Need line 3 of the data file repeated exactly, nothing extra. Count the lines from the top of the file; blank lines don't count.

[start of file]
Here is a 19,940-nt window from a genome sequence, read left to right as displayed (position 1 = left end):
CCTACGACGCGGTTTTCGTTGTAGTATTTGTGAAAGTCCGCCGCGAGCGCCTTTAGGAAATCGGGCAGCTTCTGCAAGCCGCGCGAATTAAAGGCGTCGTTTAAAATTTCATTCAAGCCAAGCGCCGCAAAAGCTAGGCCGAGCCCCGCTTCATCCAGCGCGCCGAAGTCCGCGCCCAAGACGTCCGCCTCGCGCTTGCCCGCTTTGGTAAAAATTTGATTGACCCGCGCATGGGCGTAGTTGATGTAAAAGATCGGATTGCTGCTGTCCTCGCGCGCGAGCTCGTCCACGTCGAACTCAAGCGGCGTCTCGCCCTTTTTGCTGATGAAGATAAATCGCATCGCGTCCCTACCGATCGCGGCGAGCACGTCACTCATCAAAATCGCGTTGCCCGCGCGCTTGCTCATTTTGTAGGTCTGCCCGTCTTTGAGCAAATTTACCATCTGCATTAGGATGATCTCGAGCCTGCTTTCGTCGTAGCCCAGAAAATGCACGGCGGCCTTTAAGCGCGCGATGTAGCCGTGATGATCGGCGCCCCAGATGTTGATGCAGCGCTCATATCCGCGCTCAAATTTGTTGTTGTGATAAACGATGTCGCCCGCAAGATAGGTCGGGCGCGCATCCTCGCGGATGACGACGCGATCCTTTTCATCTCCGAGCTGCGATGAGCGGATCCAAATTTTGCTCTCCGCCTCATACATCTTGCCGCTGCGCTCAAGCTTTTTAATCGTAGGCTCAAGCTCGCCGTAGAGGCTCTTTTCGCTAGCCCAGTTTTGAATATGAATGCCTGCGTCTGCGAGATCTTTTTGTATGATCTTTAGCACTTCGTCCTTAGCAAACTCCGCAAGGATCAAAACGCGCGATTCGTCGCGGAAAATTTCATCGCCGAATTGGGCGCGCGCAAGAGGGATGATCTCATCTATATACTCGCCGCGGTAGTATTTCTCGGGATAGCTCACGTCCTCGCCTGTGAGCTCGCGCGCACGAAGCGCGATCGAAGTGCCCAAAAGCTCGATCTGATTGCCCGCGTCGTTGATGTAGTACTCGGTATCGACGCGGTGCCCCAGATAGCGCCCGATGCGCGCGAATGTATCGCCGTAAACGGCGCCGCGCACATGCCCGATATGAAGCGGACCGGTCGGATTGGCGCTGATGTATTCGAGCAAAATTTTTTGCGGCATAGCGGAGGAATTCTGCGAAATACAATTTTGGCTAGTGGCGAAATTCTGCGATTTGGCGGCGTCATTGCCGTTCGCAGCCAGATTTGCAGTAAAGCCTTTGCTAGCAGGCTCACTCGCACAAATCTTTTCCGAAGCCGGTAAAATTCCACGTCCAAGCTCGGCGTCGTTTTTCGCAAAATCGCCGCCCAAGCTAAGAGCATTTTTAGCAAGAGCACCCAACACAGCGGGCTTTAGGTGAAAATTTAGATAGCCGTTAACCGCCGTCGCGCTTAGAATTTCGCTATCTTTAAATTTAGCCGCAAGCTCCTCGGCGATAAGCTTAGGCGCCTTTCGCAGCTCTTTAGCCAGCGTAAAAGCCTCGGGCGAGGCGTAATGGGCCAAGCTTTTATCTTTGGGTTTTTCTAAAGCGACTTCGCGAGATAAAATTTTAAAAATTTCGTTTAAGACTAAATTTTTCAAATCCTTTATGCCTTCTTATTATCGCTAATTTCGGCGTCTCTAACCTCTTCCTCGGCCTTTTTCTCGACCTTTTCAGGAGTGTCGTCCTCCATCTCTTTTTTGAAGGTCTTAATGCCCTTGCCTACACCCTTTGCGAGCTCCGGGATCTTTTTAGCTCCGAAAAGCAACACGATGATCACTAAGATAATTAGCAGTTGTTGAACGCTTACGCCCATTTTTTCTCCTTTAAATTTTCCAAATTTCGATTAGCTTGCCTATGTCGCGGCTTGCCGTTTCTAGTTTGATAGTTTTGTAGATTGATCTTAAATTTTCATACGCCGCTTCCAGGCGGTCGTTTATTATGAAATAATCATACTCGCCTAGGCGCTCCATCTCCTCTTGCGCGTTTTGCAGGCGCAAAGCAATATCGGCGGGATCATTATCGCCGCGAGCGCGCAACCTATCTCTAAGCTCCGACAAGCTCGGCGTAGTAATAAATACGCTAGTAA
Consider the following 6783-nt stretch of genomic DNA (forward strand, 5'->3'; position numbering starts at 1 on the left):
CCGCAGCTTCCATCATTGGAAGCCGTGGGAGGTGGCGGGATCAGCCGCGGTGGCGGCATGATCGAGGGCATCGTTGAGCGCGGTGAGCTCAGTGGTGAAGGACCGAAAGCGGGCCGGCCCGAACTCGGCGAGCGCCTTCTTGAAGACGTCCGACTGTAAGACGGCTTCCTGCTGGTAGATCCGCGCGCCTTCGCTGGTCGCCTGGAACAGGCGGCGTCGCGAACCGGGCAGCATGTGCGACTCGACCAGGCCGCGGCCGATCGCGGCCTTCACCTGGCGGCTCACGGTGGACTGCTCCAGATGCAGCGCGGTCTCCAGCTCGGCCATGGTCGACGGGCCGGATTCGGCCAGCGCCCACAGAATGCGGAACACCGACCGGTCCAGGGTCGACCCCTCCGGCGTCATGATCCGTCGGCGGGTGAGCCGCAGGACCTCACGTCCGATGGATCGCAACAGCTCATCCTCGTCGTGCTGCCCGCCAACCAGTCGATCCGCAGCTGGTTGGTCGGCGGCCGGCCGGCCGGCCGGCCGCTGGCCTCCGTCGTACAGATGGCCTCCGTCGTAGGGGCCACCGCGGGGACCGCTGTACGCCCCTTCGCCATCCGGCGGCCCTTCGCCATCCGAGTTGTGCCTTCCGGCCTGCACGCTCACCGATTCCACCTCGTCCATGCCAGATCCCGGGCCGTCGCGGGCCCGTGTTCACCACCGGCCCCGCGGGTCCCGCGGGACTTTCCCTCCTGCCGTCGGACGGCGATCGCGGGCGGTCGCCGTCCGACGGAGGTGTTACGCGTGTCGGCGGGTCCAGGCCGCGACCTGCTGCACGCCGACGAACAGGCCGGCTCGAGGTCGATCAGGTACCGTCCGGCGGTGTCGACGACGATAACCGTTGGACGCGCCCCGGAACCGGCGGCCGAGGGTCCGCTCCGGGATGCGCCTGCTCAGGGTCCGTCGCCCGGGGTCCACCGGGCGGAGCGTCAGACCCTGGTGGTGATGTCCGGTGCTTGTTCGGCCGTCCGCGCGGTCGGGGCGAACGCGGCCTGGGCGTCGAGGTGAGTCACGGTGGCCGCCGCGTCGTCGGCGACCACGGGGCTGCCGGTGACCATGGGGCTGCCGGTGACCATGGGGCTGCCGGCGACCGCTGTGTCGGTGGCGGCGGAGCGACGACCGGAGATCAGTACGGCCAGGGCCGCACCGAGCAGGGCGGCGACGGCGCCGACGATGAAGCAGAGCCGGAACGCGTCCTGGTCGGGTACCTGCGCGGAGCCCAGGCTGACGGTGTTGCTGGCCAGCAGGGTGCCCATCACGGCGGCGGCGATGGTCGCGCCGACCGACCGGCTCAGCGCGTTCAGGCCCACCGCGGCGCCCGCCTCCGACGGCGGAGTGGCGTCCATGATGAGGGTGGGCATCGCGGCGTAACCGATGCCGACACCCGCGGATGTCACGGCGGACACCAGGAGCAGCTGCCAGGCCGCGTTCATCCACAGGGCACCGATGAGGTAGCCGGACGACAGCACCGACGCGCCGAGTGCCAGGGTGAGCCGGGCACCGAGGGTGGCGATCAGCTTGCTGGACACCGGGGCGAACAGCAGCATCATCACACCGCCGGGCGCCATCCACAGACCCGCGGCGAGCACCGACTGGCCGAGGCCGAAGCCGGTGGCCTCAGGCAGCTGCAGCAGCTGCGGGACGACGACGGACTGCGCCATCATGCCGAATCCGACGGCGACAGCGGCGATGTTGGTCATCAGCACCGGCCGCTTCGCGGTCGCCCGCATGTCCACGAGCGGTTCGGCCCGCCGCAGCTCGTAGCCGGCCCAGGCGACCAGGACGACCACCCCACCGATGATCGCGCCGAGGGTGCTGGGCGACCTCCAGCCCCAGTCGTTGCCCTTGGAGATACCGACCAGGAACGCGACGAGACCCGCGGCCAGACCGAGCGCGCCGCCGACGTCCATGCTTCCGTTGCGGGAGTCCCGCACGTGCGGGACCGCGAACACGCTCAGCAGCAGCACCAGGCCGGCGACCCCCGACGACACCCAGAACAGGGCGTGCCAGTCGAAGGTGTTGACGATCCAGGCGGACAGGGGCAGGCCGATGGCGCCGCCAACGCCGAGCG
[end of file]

Consider the following 6783-nt stretch of genomic DNA (forward strand, 5'->3'; position numbering starts at 1 on the left):